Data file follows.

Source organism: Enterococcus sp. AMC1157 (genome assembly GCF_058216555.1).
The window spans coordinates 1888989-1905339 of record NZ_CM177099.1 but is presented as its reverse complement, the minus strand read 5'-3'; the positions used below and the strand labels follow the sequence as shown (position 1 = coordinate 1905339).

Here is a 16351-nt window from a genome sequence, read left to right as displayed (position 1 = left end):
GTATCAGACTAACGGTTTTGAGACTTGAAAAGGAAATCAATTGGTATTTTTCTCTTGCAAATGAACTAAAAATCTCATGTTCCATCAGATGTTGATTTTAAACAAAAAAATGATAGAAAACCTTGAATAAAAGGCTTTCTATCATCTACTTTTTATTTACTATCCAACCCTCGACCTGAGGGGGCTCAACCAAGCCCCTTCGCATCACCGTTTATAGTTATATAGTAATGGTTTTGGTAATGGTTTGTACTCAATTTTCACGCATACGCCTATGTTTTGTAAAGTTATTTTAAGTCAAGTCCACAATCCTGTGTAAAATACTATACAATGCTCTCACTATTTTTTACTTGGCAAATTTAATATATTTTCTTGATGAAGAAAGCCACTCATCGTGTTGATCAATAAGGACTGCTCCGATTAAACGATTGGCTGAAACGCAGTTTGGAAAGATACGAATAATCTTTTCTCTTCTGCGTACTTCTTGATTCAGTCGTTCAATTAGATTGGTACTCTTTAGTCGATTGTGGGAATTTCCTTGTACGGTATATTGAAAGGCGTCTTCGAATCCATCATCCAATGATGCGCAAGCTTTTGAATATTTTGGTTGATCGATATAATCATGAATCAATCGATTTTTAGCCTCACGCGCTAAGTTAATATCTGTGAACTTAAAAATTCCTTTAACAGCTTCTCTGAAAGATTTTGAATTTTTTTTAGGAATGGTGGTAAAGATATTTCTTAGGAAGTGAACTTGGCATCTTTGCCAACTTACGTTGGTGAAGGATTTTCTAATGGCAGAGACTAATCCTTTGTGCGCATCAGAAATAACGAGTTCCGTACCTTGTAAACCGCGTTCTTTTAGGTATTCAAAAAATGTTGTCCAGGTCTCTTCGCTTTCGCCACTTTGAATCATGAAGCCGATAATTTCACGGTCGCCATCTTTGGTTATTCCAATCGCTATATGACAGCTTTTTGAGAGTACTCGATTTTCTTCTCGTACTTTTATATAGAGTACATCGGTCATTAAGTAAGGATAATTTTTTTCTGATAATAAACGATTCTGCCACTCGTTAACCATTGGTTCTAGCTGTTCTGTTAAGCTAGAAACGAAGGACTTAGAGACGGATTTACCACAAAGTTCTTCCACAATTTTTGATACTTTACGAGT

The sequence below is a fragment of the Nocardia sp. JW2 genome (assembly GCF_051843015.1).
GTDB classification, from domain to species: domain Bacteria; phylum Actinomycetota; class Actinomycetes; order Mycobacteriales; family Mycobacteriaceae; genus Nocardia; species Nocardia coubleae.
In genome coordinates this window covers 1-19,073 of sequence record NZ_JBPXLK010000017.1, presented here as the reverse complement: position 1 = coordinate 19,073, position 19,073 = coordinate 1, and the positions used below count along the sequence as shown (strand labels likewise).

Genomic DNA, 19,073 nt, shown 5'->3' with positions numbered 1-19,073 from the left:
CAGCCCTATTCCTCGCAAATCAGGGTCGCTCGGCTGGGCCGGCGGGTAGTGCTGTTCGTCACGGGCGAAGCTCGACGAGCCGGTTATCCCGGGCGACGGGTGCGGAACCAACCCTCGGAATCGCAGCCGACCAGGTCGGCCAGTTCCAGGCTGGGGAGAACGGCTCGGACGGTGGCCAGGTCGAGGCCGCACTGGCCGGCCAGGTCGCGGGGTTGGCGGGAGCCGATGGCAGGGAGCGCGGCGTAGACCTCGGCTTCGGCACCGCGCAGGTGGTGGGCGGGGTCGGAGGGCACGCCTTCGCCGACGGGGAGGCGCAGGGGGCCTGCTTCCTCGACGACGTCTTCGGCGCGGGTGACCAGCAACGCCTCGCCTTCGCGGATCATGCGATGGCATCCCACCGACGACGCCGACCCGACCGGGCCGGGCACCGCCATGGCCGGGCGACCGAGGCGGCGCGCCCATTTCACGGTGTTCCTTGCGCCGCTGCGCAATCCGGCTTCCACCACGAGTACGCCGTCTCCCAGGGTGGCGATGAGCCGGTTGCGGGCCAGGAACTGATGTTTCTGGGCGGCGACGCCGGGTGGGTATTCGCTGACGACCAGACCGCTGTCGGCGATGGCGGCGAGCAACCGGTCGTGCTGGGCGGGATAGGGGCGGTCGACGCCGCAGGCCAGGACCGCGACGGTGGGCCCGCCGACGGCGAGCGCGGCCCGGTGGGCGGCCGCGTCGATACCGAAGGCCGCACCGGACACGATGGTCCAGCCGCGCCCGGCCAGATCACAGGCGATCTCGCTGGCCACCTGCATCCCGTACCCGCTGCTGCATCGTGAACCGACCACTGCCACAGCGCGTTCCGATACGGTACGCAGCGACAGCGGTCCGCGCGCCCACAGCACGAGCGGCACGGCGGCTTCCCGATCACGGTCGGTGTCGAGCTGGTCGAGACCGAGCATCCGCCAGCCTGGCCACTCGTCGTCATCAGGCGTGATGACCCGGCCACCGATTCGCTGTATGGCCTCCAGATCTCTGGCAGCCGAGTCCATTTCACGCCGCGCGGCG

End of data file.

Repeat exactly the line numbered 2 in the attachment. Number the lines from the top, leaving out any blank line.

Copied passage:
The window spans coordinates 1888989-1905339 of record NZ_CM177099.1 but is presented as its reverse complement, the minus strand read 5'-3'; the positions used below and the strand labels follow the sequence as shown (position 1 = coordinate 1905339).